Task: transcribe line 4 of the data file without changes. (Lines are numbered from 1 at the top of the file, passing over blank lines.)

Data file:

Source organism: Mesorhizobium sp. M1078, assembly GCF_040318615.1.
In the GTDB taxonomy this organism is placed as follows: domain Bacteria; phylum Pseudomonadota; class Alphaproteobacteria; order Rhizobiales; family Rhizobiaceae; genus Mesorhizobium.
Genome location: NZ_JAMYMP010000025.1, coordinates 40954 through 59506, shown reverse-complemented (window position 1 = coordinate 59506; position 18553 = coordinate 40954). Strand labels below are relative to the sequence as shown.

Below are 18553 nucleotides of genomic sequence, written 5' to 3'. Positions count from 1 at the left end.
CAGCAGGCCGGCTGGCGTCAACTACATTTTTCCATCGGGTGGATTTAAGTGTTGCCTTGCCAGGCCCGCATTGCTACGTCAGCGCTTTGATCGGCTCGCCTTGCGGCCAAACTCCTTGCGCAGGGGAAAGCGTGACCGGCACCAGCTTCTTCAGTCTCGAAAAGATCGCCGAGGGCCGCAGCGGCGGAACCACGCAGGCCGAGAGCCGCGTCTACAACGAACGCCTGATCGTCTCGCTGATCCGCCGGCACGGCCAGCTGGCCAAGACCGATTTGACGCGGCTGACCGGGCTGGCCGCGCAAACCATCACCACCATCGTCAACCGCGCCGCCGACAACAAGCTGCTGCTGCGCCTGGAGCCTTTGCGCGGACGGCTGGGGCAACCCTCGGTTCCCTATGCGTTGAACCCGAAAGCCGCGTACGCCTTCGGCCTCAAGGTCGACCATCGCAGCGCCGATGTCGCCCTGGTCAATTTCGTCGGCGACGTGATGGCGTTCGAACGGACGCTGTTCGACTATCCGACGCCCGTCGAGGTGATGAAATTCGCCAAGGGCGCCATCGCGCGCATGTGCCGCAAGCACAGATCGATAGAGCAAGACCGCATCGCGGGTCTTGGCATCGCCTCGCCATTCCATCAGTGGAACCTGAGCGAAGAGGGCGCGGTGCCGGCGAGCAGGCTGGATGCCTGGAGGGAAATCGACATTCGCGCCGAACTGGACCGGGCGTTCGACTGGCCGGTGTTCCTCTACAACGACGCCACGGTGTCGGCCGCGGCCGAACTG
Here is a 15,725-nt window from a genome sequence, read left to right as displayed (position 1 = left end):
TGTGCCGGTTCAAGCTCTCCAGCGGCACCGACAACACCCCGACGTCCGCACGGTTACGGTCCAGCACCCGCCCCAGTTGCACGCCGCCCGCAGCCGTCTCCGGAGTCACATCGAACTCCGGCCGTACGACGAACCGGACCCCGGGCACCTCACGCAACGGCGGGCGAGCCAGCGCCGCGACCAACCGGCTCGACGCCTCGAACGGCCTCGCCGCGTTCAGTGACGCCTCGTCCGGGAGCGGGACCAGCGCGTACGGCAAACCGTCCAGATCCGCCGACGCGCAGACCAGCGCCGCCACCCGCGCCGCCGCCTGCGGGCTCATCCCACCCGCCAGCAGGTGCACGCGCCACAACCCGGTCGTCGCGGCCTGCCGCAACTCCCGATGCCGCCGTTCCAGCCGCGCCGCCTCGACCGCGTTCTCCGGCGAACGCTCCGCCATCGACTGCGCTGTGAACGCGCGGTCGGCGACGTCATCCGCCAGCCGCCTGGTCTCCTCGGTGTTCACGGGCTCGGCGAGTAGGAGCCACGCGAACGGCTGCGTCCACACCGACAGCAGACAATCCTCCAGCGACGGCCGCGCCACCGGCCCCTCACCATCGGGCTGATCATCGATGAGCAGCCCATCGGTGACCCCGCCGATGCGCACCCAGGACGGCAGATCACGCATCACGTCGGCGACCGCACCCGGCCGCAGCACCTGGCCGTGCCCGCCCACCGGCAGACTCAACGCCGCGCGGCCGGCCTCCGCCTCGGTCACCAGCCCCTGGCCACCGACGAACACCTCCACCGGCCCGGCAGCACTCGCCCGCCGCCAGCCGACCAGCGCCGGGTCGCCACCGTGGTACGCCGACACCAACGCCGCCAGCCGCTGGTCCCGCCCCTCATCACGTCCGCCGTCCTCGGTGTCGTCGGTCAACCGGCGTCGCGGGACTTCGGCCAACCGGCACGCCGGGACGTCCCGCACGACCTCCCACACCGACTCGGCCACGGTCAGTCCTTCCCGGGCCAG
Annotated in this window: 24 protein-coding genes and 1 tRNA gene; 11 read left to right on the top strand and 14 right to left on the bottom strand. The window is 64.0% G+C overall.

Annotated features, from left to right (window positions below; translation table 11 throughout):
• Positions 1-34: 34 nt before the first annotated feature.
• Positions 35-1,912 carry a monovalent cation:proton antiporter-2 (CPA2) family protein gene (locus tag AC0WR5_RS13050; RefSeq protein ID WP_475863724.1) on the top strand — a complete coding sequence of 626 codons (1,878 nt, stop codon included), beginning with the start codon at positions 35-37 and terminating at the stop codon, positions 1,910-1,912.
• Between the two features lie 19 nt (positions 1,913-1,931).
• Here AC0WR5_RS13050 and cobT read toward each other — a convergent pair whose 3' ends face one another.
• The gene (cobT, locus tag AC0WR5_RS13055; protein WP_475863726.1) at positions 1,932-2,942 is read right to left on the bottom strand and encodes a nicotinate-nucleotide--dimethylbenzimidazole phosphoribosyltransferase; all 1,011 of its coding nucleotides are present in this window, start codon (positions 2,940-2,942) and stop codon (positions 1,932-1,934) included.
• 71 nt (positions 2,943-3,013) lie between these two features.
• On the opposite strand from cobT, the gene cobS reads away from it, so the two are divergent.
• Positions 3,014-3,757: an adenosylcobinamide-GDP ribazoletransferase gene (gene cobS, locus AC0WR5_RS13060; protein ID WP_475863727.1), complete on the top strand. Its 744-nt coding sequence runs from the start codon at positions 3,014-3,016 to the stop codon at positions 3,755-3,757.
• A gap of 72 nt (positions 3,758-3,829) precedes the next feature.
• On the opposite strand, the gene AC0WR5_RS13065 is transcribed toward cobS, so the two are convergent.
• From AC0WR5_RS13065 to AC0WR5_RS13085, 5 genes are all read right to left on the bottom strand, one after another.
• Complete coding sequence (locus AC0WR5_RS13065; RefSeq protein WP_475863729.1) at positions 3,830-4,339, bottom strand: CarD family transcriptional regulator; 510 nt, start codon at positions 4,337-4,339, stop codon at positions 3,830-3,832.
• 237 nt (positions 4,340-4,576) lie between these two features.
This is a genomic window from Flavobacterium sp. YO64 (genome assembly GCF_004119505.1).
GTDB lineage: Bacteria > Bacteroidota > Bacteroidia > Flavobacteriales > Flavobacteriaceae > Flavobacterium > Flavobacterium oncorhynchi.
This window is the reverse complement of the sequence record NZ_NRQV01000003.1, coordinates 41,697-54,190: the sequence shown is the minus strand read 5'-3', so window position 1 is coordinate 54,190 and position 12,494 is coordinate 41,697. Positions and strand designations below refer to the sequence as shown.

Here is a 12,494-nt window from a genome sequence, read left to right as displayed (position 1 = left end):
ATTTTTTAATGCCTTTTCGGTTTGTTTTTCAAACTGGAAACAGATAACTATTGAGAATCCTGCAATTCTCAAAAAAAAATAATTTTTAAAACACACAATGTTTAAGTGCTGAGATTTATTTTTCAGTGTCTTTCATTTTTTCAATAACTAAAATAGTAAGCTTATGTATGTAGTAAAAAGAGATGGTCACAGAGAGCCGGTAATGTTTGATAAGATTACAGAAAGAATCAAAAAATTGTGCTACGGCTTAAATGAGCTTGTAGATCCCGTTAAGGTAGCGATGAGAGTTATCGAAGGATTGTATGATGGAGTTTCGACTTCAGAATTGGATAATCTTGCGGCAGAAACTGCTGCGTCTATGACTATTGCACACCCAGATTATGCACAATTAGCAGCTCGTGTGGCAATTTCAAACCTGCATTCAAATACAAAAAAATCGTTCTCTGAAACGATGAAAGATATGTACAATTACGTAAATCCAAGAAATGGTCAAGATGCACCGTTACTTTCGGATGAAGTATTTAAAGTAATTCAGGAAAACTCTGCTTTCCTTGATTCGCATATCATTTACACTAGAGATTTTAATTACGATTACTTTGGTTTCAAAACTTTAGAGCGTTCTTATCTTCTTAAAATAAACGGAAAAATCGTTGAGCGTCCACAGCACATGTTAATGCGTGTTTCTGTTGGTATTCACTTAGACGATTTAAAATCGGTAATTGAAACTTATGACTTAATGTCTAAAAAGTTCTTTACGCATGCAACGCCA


Below are 18553 nucleotides of genomic sequence, written 5' to 3'. Positions count from 1 at the left end.